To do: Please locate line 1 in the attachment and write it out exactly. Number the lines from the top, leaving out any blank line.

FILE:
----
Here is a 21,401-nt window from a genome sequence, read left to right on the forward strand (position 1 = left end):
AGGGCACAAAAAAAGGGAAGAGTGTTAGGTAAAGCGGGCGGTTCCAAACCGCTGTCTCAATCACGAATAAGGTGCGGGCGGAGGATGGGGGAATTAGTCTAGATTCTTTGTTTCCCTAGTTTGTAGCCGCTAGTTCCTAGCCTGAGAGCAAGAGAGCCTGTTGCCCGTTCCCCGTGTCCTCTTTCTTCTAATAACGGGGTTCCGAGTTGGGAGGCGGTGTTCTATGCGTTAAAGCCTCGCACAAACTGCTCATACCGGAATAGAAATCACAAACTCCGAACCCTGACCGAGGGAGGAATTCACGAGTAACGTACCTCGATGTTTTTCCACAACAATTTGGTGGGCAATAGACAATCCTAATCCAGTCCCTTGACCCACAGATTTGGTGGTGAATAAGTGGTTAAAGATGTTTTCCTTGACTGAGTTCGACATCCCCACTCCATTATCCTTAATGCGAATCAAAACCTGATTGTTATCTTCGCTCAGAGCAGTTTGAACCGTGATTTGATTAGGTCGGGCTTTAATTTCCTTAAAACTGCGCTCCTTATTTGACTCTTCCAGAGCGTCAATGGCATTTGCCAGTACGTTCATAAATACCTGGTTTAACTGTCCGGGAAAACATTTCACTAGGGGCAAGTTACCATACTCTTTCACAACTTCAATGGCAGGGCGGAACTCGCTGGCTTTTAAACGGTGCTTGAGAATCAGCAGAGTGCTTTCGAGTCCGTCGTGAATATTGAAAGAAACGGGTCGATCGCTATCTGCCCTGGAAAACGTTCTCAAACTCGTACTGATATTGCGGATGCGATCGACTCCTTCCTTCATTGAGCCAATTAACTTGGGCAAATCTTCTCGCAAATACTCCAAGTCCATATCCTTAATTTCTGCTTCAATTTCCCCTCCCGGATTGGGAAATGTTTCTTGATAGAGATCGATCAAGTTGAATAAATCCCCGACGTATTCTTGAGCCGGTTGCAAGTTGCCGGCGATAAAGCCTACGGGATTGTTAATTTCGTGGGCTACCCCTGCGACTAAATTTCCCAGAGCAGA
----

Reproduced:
Here is a 21,401-nt window from a genome sequence, read left to right on the forward strand (position 1 = left end):